Local renewable energy resources could provide expansive economic opportunities for farmers and rural communities. To address Food, Energy, and Water futures, FEWtures will evaluate coordination of renewable, variable energy with agricultural needs.

The team is exploring the economic viability of using renewable energy to:

  1. increase usable water resources by treating degraded and unused water supplies, and
  2. produce ammonia that can both store energy and be used as fertilizer.

They are studying the potential of these innovations to create a multifaceted economic system able to sustain small town and rural (STAR) communities, and maintain needed agricultural production.

The goals of the project include:

  • producing decision support software that enables agricultural producers to explore new opportunities available through local renewable energy sources like wind and solar.
  • focusing on loads that serve agricultural interests, such as water treatment and small-scale ammonia production, means farm incomes can benefit, even in areas with modest renewable energy resources.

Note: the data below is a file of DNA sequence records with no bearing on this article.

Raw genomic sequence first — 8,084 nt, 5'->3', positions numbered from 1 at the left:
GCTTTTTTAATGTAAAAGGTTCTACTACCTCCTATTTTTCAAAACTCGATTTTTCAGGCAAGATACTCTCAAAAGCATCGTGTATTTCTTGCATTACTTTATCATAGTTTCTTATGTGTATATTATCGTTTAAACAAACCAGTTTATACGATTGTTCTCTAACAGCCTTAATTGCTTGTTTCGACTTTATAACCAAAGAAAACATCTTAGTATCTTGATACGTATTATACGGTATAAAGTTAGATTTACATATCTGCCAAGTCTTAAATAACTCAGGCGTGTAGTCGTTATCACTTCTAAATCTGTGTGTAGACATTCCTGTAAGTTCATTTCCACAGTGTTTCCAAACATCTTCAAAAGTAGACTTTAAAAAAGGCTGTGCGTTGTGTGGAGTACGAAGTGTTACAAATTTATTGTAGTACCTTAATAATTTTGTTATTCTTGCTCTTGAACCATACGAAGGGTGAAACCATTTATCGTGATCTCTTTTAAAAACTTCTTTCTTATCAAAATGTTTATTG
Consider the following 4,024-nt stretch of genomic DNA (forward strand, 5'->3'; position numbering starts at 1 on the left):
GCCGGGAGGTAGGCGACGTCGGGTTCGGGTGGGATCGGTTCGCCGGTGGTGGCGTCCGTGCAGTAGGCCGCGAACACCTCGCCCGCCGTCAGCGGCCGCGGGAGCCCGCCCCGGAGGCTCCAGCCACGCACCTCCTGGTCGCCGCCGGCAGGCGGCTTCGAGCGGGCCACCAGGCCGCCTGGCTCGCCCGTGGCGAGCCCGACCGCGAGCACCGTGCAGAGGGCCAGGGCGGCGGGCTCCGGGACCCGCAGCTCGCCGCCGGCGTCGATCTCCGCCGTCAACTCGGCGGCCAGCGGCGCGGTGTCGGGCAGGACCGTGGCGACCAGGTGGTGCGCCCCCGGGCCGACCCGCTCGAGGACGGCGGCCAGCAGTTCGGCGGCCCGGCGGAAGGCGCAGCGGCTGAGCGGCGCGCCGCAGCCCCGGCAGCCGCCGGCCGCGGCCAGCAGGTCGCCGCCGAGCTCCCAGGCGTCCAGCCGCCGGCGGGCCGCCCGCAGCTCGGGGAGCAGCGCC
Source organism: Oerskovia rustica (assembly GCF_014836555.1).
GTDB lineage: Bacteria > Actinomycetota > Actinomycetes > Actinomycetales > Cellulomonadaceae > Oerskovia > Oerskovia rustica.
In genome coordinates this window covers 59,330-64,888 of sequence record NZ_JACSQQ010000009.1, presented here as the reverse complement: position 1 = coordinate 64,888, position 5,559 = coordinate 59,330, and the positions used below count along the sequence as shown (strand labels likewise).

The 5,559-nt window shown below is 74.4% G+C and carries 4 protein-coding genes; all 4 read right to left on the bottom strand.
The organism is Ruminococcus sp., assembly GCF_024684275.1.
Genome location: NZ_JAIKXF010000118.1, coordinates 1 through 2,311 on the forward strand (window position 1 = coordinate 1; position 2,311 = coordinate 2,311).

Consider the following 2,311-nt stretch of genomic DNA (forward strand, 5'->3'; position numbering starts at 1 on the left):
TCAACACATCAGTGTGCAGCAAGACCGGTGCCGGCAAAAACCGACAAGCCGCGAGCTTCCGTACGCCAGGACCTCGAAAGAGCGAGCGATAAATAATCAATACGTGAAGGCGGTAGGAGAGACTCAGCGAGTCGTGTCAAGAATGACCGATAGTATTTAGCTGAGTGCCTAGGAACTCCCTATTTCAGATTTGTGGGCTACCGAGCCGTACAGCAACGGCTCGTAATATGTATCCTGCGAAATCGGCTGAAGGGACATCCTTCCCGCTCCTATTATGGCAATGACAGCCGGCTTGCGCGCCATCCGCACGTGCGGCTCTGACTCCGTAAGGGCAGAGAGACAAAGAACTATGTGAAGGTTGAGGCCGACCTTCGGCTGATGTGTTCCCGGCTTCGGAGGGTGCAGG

• selecting and designing electricity uses to be tolerant of intermittent energy supplies. Locating them near energy production facilities reduces transmission costs.

The project is hosted by the University of Kansas Institute for Policy and Social Research. the team includes faculty at University of Kansas, Kansas State University, Washington State University, Western New England University, and University of Montana. The study area is the central part of the Arkansas River basin, which extends from the foothills of Colorado and New Mexico east to include the arid portions of Kansas, Oklahoma, and Texas.

The project is funded by the National Science Foundation.

Leave a Reply

Please log in using one of these methods to post your comment:

WordPress.com Logo

You are commenting using your WordPress.com account. Log Out /  Change )

Google photo

You are commenting using your Google account. Log Out /  Change )

Twitter picture

You are commenting using your Twitter account. Log Out /  Change )

Facebook photo

You are commenting using your Facebook account. Log Out /  Change )

Connecting to %s

This site uses Akismet to reduce spam. Learn how your comment data is processed.